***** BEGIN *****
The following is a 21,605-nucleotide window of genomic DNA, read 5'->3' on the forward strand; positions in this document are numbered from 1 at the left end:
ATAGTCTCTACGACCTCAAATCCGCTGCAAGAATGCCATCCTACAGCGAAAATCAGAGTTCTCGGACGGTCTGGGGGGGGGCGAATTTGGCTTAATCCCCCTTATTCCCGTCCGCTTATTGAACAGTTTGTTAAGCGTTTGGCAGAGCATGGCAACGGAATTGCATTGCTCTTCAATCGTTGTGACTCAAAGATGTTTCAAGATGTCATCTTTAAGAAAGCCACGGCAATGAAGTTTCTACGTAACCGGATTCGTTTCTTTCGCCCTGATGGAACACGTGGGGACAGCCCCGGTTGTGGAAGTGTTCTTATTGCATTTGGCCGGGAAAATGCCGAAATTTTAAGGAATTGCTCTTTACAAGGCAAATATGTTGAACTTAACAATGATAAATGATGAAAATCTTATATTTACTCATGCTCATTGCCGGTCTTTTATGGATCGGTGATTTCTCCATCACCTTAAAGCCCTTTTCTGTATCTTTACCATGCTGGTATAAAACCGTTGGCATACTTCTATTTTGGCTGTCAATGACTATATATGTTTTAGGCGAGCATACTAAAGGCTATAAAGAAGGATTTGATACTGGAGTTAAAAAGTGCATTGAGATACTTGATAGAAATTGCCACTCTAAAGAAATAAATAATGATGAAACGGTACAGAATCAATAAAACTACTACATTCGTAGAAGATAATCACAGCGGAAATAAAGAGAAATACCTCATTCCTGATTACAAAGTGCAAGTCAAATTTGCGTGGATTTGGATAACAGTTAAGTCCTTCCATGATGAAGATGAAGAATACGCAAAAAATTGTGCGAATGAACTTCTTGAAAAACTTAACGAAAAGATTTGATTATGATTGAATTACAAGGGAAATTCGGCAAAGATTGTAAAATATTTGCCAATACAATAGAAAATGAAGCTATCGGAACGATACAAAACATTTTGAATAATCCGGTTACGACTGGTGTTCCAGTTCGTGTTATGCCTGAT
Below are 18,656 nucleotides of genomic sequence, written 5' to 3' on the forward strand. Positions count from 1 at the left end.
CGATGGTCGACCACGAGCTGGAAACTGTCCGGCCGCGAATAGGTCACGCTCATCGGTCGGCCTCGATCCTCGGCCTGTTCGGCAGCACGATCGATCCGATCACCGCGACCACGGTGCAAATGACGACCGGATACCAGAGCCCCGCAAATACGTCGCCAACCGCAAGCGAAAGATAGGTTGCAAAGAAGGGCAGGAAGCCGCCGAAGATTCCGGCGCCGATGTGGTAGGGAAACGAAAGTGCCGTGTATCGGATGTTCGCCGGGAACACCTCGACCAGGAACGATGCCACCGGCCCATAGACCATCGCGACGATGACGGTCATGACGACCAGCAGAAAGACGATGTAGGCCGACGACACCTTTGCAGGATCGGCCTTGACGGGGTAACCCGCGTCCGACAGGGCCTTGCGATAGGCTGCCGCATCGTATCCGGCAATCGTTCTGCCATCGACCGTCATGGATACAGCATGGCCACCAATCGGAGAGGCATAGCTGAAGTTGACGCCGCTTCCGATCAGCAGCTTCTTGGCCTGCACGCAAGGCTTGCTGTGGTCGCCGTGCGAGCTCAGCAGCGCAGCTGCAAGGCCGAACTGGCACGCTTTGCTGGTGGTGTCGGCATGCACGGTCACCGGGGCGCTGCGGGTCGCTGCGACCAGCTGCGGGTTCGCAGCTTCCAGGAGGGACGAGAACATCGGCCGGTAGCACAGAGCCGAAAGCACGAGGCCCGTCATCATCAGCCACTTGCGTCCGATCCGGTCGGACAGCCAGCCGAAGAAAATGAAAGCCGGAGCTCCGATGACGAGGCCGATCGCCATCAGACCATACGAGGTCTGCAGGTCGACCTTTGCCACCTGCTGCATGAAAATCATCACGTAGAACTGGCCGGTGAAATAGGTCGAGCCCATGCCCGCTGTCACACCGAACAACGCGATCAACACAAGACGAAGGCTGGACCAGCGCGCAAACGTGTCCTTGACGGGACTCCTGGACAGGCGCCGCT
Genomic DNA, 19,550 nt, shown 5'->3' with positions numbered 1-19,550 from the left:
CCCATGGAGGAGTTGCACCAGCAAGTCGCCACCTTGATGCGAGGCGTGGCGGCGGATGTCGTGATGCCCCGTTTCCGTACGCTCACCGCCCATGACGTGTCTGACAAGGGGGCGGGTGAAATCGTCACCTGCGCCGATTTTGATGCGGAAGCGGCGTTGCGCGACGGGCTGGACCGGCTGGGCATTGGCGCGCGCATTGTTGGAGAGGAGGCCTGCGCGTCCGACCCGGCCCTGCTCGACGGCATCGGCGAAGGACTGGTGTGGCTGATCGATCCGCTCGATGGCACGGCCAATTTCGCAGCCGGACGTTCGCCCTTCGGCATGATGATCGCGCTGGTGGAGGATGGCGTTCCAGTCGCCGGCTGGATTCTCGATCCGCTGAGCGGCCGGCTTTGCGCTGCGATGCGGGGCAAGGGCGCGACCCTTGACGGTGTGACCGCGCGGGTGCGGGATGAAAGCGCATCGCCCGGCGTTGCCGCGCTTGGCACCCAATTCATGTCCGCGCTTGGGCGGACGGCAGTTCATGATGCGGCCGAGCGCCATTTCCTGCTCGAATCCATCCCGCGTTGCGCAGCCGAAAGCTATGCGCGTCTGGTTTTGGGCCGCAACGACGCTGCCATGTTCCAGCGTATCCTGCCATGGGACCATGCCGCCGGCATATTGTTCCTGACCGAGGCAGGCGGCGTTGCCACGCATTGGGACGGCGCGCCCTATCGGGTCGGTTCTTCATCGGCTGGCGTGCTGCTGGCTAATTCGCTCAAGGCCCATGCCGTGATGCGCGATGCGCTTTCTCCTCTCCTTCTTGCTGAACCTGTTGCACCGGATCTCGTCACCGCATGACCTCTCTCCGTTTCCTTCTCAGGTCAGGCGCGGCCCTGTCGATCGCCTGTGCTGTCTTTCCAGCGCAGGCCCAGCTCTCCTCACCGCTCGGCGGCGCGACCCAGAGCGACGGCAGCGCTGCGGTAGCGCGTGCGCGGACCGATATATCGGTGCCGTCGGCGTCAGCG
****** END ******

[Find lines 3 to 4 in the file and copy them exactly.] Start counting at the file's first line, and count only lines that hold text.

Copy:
Below are 18,656 nucleotides of genomic sequence, written 5' to 3' on the forward strand. Positions count from 1 at the left end.
CGATGGTCGACCACGAGCTGGAAACTGTCCGGCCGCGAATAGGTCACGCTCATCGGTCGGCCTCGATCCTCGGCCTGTTCGGCAGCACGATCGATCCGATCACCGCGACCACGGTGCAAATGACGACCGGATACCAGAGCCCCGCAAATACGTCGCCAACCGCAAGCGAAAGATAGGTTGCAAAGAAGGGCAGGAAGCCGCCGAAGATTCCGGCGCCGATGTGGTAGGGAAACGAAAGTGCCGTGTATCGGATGTTCGCCGGGAACACCTCGACCAGGAACGATGCCACCGGCCCATAGACCATCGCGACGATGACGGTCATGACGACCAGCAGAAAGACGATGTAGGCCGACGACACCTTTGCAGGATCGGCCTTGACGGGGTAACCCGCGTCCGACAGGGCCTTGCGATAGGCTGCCGCATCGTATCCGGCAATCGTTCTGCCATCGACCGTCATGGATACAGCATGGCCACCAATCGGAGAGGCATAGCTGAAGTTGACGCCGCTTCCGATCAGCAGCTTCTTGGCCTGCACGCAAGGCTTGCTGTGGTCGCCGTGCGAGCTCAGCAGCGCAGCTGCAAGGCCGAACTGGCACGCTTTGCTGGTGGTGTCGGCATGCACGGTCACCGGGGCGCTGCGGGTCGCTGCGACCAGCTGCGGGTTCGCAGCTTCCAGGAGGGACGAGAACATCGGCCGGTAGCACAGAGCCGAAAGCACGAGGCCCGTCATCATCAGCCACTTGCGTCCGATCCGGTCGGACAGCCAGCCGAAGAAAATGAAAGCCGGAGCTCCGATGACGAGGCCGATCGCCATCAGACCATACGAGGTCTGCAGGTCGACCTTTGCCACCTGCTGCATGAAAATCATCACGTAGAACTGGCCGGTGAAATAGGTCGAGCCCATGCCCGCTGTCACACCGAACAACGCGATCAACACAAGACGAAGGCTGGACCAGCGCGCAAACGTGTCCTTGACGGGACTCCTGGACAGGCGCCGCT